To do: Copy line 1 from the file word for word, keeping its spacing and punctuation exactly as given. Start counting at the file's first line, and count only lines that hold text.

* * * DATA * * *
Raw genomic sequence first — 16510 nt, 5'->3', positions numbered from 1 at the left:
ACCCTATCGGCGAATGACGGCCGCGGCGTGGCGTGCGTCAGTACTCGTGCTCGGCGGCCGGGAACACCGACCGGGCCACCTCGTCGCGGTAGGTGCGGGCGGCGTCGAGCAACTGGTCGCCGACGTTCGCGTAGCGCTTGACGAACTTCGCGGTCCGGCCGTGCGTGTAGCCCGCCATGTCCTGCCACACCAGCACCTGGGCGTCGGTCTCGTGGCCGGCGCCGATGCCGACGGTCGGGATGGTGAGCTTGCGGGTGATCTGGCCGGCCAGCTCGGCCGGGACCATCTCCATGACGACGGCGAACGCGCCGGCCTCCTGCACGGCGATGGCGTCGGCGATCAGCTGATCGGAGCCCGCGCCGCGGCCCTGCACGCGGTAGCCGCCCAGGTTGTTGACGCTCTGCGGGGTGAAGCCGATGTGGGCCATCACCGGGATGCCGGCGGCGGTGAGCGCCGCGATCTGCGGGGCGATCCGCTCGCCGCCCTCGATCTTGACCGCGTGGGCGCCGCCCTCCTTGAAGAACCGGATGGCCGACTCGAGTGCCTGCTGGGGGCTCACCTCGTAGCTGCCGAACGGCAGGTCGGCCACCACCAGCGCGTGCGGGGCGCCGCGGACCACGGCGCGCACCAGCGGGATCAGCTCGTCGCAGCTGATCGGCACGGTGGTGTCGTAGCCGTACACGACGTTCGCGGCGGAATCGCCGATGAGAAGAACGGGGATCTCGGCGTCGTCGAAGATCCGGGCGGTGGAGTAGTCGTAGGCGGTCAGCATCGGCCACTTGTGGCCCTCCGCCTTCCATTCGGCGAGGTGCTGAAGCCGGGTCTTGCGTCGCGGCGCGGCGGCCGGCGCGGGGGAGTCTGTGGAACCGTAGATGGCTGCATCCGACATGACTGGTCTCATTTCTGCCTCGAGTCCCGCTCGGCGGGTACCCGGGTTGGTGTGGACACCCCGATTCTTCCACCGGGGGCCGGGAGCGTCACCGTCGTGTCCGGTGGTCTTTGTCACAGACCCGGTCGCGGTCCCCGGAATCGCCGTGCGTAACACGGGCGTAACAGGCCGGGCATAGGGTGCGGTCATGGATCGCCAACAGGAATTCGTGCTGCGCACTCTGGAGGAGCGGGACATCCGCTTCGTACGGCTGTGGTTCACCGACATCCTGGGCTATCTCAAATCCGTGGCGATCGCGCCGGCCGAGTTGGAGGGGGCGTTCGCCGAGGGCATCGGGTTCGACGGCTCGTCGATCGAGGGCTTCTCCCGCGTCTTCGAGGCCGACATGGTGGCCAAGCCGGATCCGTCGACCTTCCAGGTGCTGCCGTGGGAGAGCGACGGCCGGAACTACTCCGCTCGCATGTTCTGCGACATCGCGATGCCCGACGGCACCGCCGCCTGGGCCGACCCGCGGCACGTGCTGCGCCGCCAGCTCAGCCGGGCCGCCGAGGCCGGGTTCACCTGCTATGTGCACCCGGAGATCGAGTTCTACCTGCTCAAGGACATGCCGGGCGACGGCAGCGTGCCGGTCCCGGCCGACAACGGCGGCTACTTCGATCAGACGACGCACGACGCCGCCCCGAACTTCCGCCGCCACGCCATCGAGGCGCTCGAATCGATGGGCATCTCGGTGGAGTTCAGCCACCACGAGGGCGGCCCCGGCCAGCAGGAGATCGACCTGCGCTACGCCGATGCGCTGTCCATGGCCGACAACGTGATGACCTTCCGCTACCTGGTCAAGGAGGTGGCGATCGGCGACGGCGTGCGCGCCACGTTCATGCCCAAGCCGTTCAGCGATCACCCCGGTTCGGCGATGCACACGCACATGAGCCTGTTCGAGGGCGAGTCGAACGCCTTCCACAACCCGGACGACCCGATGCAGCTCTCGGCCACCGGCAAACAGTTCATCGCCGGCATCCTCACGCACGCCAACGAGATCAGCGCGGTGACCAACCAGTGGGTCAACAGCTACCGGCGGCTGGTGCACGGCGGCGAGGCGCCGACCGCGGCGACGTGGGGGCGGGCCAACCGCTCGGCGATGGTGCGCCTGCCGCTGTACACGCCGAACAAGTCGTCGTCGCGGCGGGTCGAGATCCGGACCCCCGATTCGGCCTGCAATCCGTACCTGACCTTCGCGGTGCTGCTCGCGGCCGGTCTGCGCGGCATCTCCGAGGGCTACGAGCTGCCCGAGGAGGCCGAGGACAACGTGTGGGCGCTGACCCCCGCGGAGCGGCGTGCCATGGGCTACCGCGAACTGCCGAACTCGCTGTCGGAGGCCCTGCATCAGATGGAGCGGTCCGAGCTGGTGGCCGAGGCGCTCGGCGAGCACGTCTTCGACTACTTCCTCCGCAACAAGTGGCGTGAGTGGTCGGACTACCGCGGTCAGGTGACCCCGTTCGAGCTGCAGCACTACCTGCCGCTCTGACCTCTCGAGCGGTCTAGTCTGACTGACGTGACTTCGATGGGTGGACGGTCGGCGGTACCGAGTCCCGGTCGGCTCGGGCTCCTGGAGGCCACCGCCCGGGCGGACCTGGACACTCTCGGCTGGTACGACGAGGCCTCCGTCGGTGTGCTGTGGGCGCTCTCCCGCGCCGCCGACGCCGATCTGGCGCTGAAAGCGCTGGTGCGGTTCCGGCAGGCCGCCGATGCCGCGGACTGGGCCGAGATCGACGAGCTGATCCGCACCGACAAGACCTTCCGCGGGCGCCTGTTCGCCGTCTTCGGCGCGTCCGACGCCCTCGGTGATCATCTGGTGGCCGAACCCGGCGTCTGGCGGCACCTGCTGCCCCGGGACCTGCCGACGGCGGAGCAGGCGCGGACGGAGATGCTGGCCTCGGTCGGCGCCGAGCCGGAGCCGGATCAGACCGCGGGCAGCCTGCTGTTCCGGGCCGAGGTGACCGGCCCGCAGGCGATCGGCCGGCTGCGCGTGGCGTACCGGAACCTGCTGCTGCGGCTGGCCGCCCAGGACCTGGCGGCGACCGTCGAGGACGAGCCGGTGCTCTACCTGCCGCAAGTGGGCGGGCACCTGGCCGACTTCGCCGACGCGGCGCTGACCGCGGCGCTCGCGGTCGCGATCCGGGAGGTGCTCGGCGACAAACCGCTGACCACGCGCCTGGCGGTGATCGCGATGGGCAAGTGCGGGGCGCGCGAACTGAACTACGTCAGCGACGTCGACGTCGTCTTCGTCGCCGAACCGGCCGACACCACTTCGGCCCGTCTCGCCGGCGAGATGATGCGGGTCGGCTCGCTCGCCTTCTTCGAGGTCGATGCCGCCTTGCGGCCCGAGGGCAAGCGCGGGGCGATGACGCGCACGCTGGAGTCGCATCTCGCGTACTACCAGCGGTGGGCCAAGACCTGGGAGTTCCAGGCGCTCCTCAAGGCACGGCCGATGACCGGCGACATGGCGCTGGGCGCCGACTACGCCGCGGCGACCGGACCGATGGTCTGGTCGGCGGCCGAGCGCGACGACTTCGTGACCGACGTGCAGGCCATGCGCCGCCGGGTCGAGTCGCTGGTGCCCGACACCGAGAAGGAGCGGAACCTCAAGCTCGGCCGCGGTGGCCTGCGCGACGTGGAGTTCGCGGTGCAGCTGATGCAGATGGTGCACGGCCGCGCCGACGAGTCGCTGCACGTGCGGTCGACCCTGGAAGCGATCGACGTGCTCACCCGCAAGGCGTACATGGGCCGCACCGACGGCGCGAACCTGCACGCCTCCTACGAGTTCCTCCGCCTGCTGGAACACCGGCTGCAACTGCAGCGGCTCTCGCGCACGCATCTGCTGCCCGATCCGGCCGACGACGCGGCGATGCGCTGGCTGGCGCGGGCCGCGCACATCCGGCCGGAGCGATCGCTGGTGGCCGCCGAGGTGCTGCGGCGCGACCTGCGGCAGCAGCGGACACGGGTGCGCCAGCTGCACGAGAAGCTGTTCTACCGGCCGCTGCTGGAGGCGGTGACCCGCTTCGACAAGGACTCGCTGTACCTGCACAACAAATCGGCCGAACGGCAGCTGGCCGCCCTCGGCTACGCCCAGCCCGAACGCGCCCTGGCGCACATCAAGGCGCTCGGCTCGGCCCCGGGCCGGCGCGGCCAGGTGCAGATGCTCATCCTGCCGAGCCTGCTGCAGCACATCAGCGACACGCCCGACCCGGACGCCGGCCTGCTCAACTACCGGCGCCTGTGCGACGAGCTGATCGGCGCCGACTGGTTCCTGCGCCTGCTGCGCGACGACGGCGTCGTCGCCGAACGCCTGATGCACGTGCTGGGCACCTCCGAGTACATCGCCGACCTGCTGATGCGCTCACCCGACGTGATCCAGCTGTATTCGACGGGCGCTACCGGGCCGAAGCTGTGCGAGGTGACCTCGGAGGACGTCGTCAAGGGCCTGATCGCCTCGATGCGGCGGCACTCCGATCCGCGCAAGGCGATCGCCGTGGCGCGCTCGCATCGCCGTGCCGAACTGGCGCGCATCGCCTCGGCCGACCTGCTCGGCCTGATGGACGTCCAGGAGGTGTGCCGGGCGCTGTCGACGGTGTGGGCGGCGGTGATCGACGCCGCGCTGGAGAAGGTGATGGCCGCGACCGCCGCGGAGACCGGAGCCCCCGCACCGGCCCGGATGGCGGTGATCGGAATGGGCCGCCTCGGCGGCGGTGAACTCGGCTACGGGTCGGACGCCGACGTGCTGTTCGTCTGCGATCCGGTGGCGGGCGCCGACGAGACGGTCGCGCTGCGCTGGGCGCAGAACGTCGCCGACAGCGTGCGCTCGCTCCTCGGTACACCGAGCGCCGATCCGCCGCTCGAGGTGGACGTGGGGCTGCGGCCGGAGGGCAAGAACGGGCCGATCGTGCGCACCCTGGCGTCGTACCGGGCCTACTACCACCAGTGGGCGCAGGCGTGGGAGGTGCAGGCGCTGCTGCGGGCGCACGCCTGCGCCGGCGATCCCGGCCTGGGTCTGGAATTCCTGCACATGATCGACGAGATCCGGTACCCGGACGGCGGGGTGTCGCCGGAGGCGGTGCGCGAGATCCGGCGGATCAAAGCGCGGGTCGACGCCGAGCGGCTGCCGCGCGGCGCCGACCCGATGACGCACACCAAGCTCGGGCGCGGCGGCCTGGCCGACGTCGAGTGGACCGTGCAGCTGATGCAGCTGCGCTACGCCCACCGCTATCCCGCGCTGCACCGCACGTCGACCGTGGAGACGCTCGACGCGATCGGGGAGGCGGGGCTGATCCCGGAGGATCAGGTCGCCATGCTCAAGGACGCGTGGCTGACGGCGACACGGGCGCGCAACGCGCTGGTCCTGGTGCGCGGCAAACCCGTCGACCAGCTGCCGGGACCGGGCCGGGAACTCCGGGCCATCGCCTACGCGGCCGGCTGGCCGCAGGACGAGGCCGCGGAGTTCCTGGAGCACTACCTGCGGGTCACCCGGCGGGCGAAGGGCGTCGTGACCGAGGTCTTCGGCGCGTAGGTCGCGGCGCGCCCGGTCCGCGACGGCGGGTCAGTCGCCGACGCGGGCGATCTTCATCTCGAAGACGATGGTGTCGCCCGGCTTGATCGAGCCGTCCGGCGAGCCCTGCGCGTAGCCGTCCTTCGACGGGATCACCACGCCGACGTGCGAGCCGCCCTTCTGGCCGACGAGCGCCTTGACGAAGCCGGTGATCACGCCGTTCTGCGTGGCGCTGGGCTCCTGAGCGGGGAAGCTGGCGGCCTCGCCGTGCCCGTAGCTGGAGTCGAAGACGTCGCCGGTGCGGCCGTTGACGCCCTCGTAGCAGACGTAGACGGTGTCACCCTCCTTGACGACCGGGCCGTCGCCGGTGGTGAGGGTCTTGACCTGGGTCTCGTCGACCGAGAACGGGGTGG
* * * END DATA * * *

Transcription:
Raw genomic sequence first — 16510 nt, 5'->3', positions numbered from 1 at the left: